Further, the track number i! is set to 1! (in step S113), and the track decoding processing as shown in FIG. 34 in detail is executed (in step S114). Further, the track number is checked as to whether the track number i! is smaller than the total track number N (in step S115). If smaller than N, the track number i! is incremented by one (in step S116), and returns to step S114 to repeat the track decoding processing. Further, in step S115, when the track number i! is not smaller than the total track number N, the primary code decoding processing ends.

In the track decoding processing shown in FIG. 34 in detail, first the variables used for the processing are initialized (in step S121). In practice, the variable j! indicative of the number of note event now being processed is set to 1!; the variable k! indicative of the number of controller event now being processed is set also to 1!, and the variable Tb indicative of the time at which immediately preceding event is output is set to 0!; and the note-end flag and the controller-end flag are both cleared. Here, the note-end flag indicates that all the note events of the processed tracks have been completed, and the controller-end flag indicates that all the controller events of the processed tracks have been completed.

Further, the greatest common divisor ΔTsn of the note Δcodes, the greatest common divisor ΔTsc of the controller Δcodes, and the greatest common divisor Ds of the duration codes of the processed track number i! are all read (in step S122). Further, the j-th note Δcode ΔTan j! and the k-th controller Δcode ΔTac k! are read, and further multiplied by the greatest common divisors ΔTsn and ΔTsc, respectively to obtain ΔTn j! and ΔTc k! (in step S123) as follows:

ΔTn j!=ΔTan j!×ΔTsn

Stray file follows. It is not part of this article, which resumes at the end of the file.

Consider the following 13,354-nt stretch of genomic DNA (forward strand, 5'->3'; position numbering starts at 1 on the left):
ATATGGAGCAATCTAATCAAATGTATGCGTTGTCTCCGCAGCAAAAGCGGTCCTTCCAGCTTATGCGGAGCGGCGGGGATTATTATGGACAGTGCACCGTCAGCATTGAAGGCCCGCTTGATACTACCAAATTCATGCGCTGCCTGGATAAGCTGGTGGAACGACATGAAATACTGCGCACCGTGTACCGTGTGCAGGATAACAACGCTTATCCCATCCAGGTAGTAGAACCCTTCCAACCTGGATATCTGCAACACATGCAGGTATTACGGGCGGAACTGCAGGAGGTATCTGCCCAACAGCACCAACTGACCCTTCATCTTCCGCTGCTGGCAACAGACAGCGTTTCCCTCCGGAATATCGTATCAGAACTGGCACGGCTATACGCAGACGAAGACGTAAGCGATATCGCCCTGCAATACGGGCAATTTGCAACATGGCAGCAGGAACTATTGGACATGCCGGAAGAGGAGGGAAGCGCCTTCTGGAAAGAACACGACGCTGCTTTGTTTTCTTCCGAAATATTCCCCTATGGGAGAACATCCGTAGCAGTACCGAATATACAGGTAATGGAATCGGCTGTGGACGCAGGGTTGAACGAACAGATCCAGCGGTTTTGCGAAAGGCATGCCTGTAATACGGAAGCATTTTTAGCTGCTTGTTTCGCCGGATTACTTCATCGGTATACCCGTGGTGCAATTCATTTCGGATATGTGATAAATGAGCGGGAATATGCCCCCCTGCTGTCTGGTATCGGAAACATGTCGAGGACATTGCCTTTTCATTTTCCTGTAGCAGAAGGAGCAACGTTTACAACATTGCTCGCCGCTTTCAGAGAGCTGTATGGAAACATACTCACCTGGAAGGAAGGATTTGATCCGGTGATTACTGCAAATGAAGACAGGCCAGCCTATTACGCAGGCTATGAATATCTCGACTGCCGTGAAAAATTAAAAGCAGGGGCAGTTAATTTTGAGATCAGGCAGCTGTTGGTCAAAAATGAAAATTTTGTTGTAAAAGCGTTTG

ΔTc k!=ΔTac k!×ΔTsc                (7)

Further, ΔTn j! and ΔTc k! are converted into the time Tn j! and Tc k! with the track head as its reference, respectively (in step S124) as follows:

Tn j!=Tn j-1!+ΔTn j!

Tc k!=Tc k-1!+ΔTc k!                                 (8)

where Tn 0!=Tc 0!=0

Further, in steps S123 and S124, when the note-end flag is set, ΔTn j! and Tn j! are not calculated. Further, when the controller-end flag is set, ΔTc k! and Tc k! are not calculated.

Further, the presence or absence of the note-off event to be outputted is checked (in step S125). In the case of presence of the data to be outputted, the note-off even is outputted as the SMF (in step S126). Further, the steps S125 and S126 are both described in further detail, later (in step S144 of FIG. 35). Further, decoding processing is selected. First, the controller-end flag is checked (in step S127). When the controller-end flag is set, the note event decoding processing as described later in detail with reference to FIG. 35 is executed (in step S128). When the controller-end flag is not set, note-end flag is checked (in step S129). When this note-end flag is set, the controller event decoding processing as described later in detail with reference to FIG. 38 is executed (in step S130). When both the flags are not set, Tn j! and Tc k! are compared with each other (in step S131). When Tn j! is smaller than Tc k!, the note event decoding processing is executed (in step S128). When Tn j! is not smaller than Tc k!, the controller event decoding processing is executed (in step S130).